After our AutoDesk AutoCAD 2013 and Adobe Photoshop CS6 articles, our results for Maya 2013 surprise us a bit. Until now, we've seen the NVIDIA Geforce cards dominating our benchmarks, but this time the AMD FirePro cards were the clear winner. Also contrary to our other application benchmarks, both the AMD and NVIDIA workstation series beat their desktop equivalents.
While this article is all about GPU acceleration, we also found some very interesting results in the CPU portion of the benchmark that we feel deserves to be mentioned:
The interesting point here is that almost all of the NVIDIA cards received higher CPU scores than the AMD cards. Even more interesting is that this deviation occurred in the physics portion of the benchmark. NVIDIA has a proprietary physics engine called PhysX that is primarily used for gaming, and it appears that Maya 2013 is able to utilize it to a limited extent. If it was able to fully utilize it, we would expect the scored to be many times higher than they are, so this does not appear to be something AutoDesk intentionally coded into Maya.
Desktop vs. Workstation Graphics
Unlike the AutoCAD 2013 benchmarks we recently ran, for Maya 2013 you do not have to choose between speed (with desktop cards) or precision (with workstation cards). Usually, desktop cards have a speed advantage over workstation cards since cards like the FirePro and Quadro series are not primarily about speed. The main advantage of workstation cards is their double precision preformance which allows the card to be many times more precise. As a roughly comparison, consider the difference you would get if you were to compute the area of a circle with pi being just 3.14 versus 3.14159. The difference is small, but it can easily compound over time. In addition, some of the higher end worstation cards use ECC memory for their video RAM which greatly increases reliability.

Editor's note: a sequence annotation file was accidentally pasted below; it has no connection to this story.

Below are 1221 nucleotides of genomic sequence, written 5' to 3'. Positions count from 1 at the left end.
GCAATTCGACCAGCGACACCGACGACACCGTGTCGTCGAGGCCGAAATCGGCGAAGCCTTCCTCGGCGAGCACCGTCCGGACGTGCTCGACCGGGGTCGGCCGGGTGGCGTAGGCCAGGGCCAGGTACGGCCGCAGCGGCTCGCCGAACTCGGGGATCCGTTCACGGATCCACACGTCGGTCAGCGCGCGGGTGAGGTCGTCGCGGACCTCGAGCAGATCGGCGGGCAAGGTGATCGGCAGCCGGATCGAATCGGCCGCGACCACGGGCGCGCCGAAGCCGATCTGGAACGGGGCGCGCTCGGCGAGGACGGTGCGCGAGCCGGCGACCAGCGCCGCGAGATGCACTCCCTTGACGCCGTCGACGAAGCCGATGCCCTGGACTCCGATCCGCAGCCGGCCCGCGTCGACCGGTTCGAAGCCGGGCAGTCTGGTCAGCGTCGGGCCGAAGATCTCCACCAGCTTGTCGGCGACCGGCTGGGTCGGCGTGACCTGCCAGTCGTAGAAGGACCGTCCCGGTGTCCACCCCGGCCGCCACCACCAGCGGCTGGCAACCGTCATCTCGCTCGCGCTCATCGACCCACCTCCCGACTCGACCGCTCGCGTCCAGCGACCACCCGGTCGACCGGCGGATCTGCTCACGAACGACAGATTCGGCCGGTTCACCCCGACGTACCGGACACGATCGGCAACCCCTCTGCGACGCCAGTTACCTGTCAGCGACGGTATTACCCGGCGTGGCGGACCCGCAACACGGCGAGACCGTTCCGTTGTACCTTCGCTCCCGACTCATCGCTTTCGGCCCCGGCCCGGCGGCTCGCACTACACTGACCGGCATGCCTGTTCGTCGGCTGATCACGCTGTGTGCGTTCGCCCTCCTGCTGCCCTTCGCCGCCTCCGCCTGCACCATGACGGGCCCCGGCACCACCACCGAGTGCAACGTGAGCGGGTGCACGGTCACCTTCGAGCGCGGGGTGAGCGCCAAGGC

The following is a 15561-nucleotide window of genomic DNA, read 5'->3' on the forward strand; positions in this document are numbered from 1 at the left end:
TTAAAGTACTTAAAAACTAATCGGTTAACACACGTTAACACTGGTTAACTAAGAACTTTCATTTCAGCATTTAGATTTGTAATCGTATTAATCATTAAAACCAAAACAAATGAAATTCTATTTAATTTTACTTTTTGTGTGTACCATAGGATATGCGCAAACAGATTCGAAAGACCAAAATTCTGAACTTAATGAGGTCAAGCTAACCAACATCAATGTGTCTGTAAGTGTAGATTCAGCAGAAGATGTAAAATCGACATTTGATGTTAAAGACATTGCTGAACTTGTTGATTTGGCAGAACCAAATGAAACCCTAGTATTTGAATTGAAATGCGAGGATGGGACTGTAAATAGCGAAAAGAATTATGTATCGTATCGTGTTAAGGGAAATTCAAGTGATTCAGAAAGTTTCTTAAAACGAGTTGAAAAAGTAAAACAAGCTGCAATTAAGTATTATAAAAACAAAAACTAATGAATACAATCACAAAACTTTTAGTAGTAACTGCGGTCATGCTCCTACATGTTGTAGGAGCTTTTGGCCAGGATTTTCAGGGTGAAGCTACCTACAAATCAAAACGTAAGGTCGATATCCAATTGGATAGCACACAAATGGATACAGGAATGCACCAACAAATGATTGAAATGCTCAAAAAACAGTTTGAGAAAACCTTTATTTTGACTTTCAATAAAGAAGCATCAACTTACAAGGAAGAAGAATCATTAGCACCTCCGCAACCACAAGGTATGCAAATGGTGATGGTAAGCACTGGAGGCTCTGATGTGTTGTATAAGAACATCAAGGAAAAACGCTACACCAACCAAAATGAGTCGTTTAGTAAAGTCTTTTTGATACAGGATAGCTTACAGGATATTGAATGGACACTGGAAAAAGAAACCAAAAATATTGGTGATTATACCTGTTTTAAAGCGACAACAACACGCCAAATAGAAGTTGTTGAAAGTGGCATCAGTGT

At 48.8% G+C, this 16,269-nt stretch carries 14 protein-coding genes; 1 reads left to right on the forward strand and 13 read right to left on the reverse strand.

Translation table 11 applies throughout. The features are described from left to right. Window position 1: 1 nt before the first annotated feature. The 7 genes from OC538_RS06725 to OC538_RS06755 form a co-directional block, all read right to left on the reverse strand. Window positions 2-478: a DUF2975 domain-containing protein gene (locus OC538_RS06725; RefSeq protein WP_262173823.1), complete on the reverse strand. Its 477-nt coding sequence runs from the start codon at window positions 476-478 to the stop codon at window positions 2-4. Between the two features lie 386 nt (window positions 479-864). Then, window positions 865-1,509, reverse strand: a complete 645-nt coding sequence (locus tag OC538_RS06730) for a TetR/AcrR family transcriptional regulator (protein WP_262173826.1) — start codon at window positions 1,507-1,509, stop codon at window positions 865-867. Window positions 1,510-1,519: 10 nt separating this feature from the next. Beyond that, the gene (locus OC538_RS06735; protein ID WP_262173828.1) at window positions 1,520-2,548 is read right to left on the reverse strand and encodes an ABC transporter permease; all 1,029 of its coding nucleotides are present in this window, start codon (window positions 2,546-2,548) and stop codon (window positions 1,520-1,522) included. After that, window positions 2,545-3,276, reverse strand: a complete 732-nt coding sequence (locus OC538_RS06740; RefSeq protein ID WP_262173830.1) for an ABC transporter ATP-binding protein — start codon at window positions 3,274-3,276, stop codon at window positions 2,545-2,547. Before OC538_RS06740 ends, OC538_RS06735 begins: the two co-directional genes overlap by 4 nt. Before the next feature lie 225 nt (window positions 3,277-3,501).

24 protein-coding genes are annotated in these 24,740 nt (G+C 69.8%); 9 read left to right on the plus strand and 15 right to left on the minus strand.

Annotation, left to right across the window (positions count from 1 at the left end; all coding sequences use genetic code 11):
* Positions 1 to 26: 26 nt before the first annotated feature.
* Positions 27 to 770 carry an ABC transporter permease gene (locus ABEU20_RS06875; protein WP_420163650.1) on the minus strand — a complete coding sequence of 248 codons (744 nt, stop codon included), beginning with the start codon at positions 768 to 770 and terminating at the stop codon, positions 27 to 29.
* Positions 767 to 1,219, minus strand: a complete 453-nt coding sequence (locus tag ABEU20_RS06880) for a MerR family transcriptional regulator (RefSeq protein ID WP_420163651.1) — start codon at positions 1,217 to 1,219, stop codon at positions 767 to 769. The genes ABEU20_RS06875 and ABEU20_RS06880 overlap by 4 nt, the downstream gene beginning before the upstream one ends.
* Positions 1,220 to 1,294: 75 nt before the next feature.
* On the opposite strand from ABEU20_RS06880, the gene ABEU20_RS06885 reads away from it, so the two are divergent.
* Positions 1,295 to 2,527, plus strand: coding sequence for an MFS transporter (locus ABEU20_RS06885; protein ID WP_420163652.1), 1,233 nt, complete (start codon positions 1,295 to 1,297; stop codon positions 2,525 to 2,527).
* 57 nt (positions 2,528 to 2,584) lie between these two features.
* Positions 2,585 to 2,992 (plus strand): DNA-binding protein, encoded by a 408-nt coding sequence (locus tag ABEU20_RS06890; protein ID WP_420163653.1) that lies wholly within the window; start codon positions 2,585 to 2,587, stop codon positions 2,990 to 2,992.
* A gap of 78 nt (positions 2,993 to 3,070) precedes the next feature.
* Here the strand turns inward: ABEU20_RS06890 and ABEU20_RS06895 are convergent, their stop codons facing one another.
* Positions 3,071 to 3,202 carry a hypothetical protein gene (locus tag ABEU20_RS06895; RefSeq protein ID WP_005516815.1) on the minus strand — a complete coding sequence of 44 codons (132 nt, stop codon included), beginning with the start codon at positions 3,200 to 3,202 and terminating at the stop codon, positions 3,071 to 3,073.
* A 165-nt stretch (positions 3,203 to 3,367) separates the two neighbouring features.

The difference with Maya 2013 is that the drivers have been very carefully tuned to get the best possible performance for exactly the type of things that are being done in Maya 2013.
So, for Maya 2013, the question of whether desktop or workstation cards are better is much simpler than it is for AutoCAD. Simply put, if you want the best performance and reliability in Maya, workstation cards are simply better in both respects than desktop cards.
Our benchmarks clearly show that the AMD FirePro cards are the top performers in Maya 2013, and the recent official certification by AutoDesk makes these cards an excellent choice for anyone using Maya 2013. It's rare to see this large of a performance gap between difference series of cards, but our benchmarks clearly show that the AMD FirePro cards completely trounce all of the competition.
Unlike other software like AutoCad or Premiere, you will be giving up a lot of performance if you decide to go with a desktop card from the NVIDIA Geforce or AMD Radeon series. Of course, it you are primarily using software that does better with those cards and are only lightly using Maya 2013, those cards may still be the better choice. But if you are only concerned about Maya 2013 performance, you simply can't beat the performance of the AMD FirePro W-series cards.